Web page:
The academic boycott of Chinese doctors is a very significant pressure tactic,' says Israeli author of International Society for Heart & Lung Transplantation’s declaration of boycott against China.
Published in "Haaretz": https://www.haaretz.com/israel-news/2022-09-07/ty-article/.premium/nothing-will-change-without-diplomatic-sanctions-says-israeli-doc-behind-china-boycott/00000183-170a-de57-a7d3-ffbbee160000
After years of receiving reports about thousands of transplant operations being carried out in China contrary to the rules of medical ethics, this June the International Society for Heart & Lung Transplantation issued a declaration acknowledging that China executes prisoners in order to harvest their organs for transplantation.
As a result, doctors from China will no longer be able to publish their research in the society’s prestigious medical journal or to present the results of their work at its annual conference. Practically speaking, the decision amounts to the imposition of an academic boycott on Chinese researchers and surgeons who deal with heart and lung transplants, keeping them out of the international transplantation community.
The organization’s statement explains that there is an accepted ethical framework for organ transplantation, and in particular for heart and lung transplantation. This framework consists of several rules, including that the source of the organ can only be a donation – not through coercion, and not through buying and selling.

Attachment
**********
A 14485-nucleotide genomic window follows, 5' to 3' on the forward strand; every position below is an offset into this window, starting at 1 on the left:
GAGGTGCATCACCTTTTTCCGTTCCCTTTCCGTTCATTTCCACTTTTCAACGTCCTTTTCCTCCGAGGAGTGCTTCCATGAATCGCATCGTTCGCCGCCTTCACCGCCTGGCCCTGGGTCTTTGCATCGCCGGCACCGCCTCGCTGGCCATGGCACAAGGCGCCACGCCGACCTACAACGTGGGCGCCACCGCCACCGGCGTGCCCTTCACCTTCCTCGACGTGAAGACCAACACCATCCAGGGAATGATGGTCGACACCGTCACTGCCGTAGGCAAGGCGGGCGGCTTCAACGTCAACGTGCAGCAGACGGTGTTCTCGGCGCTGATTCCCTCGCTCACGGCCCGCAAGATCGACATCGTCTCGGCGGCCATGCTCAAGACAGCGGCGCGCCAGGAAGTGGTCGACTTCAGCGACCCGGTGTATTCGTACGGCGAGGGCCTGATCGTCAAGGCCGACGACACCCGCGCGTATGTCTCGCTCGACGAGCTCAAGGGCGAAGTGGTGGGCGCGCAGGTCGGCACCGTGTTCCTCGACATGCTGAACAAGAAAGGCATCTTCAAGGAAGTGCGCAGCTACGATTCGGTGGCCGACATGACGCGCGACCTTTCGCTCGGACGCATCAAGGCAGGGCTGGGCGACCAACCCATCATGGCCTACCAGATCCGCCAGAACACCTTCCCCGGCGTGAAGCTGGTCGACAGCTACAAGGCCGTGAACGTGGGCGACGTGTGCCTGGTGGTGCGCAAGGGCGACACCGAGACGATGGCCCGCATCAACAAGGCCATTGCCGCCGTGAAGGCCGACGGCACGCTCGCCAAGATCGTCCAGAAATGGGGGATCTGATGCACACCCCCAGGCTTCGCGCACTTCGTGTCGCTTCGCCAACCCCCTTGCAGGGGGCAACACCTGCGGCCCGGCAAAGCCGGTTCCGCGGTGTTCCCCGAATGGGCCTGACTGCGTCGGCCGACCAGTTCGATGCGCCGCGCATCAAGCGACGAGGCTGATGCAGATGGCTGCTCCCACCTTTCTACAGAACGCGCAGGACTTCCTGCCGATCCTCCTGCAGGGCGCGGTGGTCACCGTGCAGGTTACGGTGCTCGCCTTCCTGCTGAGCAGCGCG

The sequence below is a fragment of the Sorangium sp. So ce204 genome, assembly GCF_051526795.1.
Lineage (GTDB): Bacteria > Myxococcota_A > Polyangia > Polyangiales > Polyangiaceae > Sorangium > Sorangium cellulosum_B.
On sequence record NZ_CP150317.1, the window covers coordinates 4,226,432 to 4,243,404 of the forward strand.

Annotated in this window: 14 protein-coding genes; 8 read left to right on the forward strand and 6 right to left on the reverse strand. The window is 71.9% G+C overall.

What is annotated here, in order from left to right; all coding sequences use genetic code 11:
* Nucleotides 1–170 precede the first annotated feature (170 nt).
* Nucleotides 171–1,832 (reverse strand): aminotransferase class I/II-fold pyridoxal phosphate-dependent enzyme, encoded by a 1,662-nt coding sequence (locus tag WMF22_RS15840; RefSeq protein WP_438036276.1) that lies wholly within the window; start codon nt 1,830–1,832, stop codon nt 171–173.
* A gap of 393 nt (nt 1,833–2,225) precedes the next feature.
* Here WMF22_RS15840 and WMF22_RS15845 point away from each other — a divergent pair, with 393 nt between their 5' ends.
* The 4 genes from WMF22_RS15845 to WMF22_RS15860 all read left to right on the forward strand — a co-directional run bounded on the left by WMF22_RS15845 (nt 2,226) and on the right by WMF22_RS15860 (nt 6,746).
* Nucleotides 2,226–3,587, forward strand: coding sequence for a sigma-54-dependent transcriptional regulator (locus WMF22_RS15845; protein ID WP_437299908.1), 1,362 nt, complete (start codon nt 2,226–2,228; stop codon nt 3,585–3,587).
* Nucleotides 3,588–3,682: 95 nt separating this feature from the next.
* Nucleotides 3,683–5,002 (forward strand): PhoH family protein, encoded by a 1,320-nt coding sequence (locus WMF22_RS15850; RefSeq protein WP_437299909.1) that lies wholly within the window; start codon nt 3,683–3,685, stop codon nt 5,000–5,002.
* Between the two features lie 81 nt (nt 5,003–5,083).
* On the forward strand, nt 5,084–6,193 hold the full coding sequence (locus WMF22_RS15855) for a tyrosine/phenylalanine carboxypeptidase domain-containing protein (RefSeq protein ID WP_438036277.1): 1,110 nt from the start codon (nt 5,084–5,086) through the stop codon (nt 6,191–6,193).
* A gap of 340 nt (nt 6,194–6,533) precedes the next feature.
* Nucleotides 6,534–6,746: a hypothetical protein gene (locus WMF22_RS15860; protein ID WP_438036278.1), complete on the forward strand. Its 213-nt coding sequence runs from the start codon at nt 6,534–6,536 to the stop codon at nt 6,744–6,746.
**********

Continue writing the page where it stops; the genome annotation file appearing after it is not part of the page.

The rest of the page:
Medical ethics also require that the process be conducted transparently, under regulation and subject to national and international oversight. In light of all this, and based on the UN Declaration of Human Rights, the Declaration of Helsinki (regarding medical experiments on humans), the Declaration of Istanbul (regarding organ trafficking and “transplant tourism”) and the World Medical Association’s statement on the transplantation of organs and tissues, the international group is explicitly instructing its members not to cooperate with surgeons and researchers who took part or are liable to take part in “transplantation crimes” such as harvesting organs from condemned prisoners or organ trafficking.
The declaration was issued in wake of a study published in April of this year, which found proof that from 1980 to 2015, China made frequent use of vital organs that were harvested from people who were executed for this purpose. Thus the Chinese authorities and medical establishment violated the most important ethical rule regarding transplantation – the Dead Donor Rule, which forbids the donation of vital organs from living donors and causing a person’s death in order to harvest their organs.
The study also found that Chinese doctors essentially participated in executions. It proves the allegations that have been made against China for many years by human rights activists and investigative journalists, as well as an international tribunal headed by British jurist Sir Geoffrey Nice, which found that “the Chinese campaign of forcible organ harvesting from innocent victims is a crime against humanity and one of the gravest atrocities of the modern age.”